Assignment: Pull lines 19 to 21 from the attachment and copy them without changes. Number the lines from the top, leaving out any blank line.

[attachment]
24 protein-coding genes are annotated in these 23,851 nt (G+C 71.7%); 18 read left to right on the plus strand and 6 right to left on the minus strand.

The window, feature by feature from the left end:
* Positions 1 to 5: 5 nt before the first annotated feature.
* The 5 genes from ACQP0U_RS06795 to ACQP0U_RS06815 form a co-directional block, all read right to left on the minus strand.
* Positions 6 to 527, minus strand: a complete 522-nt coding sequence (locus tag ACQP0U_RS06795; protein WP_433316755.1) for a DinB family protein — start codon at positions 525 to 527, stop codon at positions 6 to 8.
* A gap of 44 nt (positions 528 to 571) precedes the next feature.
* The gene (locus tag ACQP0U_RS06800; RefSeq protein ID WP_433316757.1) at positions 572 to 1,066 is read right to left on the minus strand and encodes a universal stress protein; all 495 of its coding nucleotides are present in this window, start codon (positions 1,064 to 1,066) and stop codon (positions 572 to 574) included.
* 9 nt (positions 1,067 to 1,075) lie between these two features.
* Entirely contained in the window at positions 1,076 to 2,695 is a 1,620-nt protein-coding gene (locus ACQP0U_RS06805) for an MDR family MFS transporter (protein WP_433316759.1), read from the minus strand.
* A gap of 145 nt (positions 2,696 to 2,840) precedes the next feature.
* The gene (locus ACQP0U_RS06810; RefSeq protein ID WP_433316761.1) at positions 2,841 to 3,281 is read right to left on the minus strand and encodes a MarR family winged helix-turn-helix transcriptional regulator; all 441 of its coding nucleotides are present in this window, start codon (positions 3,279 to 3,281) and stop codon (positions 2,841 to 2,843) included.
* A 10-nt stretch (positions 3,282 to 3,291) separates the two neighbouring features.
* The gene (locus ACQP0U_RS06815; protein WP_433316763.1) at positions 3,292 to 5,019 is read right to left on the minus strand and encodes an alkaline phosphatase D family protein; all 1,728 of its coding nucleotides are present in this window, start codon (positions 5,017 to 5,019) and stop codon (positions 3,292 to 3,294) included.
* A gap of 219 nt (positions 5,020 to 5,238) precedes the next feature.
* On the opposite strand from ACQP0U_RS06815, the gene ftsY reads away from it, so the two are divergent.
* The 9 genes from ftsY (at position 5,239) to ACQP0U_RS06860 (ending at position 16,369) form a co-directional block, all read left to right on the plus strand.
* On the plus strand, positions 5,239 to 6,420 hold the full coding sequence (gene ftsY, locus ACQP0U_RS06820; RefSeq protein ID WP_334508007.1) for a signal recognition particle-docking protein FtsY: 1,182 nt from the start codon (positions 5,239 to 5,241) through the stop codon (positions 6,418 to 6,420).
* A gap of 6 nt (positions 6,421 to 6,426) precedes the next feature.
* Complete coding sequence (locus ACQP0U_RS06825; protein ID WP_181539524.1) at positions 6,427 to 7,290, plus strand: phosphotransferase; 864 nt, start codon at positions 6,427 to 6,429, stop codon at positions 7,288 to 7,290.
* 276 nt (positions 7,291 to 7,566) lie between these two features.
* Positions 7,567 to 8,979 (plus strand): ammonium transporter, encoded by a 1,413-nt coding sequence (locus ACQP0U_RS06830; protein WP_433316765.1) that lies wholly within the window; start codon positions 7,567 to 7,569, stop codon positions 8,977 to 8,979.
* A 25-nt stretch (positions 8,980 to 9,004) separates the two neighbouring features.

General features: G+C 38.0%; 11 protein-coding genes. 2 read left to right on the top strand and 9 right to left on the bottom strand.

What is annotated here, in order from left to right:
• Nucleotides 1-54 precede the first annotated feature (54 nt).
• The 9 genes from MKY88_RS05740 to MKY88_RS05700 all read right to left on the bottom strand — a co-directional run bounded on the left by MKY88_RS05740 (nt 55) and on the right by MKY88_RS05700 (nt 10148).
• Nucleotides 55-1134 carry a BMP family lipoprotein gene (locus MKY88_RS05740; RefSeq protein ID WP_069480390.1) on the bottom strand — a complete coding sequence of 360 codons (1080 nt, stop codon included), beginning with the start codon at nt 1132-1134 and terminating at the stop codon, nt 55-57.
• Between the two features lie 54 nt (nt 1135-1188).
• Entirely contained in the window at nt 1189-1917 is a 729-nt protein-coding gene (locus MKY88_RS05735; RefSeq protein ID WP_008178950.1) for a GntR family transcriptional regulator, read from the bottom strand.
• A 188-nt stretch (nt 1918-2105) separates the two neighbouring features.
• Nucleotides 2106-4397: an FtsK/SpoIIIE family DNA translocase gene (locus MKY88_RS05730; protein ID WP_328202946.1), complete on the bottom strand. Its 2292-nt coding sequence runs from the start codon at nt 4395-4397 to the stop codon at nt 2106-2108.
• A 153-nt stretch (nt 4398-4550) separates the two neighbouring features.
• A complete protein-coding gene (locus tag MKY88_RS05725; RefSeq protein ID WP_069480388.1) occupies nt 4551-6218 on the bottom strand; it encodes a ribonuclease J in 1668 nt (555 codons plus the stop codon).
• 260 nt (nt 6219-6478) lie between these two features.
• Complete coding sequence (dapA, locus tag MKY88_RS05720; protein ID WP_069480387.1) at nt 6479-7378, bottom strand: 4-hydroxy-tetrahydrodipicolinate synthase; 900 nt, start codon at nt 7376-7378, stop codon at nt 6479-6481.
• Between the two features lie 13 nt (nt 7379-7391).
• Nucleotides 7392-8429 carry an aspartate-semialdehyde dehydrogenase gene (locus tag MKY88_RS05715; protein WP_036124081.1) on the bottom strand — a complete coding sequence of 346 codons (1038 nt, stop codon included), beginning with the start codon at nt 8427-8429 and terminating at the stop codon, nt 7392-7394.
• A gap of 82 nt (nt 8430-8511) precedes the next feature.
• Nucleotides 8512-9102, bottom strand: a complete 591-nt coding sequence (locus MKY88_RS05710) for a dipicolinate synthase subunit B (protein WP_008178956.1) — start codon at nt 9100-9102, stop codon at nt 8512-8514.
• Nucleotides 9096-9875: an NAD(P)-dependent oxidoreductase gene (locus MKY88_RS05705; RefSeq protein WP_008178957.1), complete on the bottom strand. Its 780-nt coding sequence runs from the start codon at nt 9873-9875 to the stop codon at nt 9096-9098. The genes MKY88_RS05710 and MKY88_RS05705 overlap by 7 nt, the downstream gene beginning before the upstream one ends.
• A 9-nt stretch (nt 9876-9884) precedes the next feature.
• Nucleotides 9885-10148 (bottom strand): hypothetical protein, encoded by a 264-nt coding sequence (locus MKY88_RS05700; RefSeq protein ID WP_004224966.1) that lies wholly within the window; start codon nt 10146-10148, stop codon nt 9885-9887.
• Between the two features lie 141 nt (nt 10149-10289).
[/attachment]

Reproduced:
* Complete coding sequence (locus ACQP0U_RS06825; protein ID WP_181539524.1) at positions 6,427 to 7,290, plus strand: phosphotransferase; 864 nt, start codon at positions 6,427 to 6,429, stop codon at positions 7,288 to 7,290.
* 276 nt (positions 7,291 to 7,566) lie between these two features.
* Positions 7,567 to 8,979 (plus strand): ammonium transporter, encoded by a 1,413-nt coding sequence (locus ACQP0U_RS06830; protein WP_433316765.1) that lies wholly within the window; start codon positions 7,567 to 7,569, stop codon positions 8,977 to 8,979.